Murtha is pushing a new plan, one that doesn't put a hard deadline on the exit of Iraq, but calls for the redeployment to begin around November of this year.
Rep. John Murtha, a moderate Pennsylvania Democrat and longtime critic of the war, said he would propose that in an amendment to a defense spending bill for the fiscal year starting October 1, expected on the House floor next week.
The bill providing $459.6 billion for defense was approved by the House Appropriations Committee on Wednesday.
Murtha said some Republicans on Capitol Hill, backed by the White House, have advocated reducing U.S. troops in Iraq to 70,000 from the current level of nearly 160,000.
While he opposes leaving any U.S. troops behind, Murtha said he'll bring an amendment to the House floor next week that requires the White House to start redeployment within 60 days of enactment, without setting a deadline for completion.
"I'm hearing signals. They (Republicans) are trying to work out a deal where we leave 70,000 troops over there ... That's the White House telling them to do that, I'm convinced," he told reporters.
"I'm hoping there will be an agreement between Democrats and Republicans and the Senate and the House and the White House and I think you'll see that happen. I think you'll see that happen by September, October," he said.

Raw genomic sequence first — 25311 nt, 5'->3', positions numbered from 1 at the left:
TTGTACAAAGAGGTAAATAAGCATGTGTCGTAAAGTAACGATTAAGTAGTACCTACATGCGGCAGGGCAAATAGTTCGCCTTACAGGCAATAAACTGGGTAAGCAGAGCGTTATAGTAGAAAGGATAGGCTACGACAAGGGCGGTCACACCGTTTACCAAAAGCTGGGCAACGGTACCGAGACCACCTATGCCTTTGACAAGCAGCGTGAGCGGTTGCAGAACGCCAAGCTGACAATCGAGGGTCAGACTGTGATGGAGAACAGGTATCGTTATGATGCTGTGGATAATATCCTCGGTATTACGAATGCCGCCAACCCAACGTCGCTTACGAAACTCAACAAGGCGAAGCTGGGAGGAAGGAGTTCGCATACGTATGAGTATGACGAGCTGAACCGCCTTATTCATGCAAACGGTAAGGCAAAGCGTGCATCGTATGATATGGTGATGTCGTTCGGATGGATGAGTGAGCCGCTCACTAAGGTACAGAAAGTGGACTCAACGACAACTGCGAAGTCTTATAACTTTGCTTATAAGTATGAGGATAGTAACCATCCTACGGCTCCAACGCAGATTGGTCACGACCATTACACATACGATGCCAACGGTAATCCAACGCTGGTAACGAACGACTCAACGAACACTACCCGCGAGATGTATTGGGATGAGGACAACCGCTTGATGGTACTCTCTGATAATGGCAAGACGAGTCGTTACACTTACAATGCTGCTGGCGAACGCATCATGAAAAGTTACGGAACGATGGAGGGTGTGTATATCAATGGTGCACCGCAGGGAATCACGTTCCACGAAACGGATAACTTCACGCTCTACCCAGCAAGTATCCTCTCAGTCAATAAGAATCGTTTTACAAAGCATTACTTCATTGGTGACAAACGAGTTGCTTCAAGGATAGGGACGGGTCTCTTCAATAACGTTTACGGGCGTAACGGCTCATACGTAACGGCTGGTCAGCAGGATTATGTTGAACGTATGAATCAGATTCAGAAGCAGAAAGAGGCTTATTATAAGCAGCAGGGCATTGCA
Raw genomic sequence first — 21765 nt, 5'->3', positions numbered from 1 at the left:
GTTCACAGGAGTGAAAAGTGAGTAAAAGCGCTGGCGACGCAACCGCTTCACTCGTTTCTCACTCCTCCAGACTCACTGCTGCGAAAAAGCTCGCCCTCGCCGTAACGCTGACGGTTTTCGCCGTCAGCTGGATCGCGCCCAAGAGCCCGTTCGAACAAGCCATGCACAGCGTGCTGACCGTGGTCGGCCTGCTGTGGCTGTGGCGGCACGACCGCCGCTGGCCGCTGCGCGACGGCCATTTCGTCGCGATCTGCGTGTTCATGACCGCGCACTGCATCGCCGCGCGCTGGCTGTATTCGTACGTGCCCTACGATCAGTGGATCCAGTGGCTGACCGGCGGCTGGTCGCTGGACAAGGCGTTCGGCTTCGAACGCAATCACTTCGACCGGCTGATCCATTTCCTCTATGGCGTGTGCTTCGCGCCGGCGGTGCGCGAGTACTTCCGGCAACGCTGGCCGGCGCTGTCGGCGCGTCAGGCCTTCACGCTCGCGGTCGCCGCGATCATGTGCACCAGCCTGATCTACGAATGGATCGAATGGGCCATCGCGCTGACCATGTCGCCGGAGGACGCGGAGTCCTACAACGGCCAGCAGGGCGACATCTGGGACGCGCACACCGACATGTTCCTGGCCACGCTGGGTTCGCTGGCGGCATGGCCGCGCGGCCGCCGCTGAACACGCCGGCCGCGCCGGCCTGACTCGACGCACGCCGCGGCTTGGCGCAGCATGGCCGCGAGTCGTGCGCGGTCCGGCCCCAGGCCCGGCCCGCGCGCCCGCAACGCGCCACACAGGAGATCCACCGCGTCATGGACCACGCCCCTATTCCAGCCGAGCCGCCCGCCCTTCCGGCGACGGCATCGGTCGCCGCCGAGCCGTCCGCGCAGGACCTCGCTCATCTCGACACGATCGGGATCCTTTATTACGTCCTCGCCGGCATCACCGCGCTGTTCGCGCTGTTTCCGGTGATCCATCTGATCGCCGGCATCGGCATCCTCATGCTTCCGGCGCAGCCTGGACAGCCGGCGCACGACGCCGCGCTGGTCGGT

The House of Representatives has voted three times this year for timetables to end U.S. involvement in the Iraq war, but similar provisions have stalled in the more closely divided Senate amid strong resistance from the White House.
Murtha said pressure from liberal Democrats in the House could still force a pullout deadline to be added to his proposal.
"I know they get so much pressure from the public. The public wants us the hell out of there," he said.
But he hoped to get Republicans on side who don't want to telegraph the final U.S. departure date to enemies attacking U.S. troops in Iraq.
His amendment also would require the Bush administration to draft a "regional stability plan for the Middle East" including a description of projected U.S. military presence in the area for the next five years.
I like the idea of leaving a deadline off, and allowing the plan to adjust to real-world conditions on the ground. Maybe once the redeployment begins we'll find that redeployment can be accelerated -- maybe it'll go slower than expected -- but leaving the deadline off allows for mid-course adjustments based on actual conditions, rather than arbitrary political goal posts.
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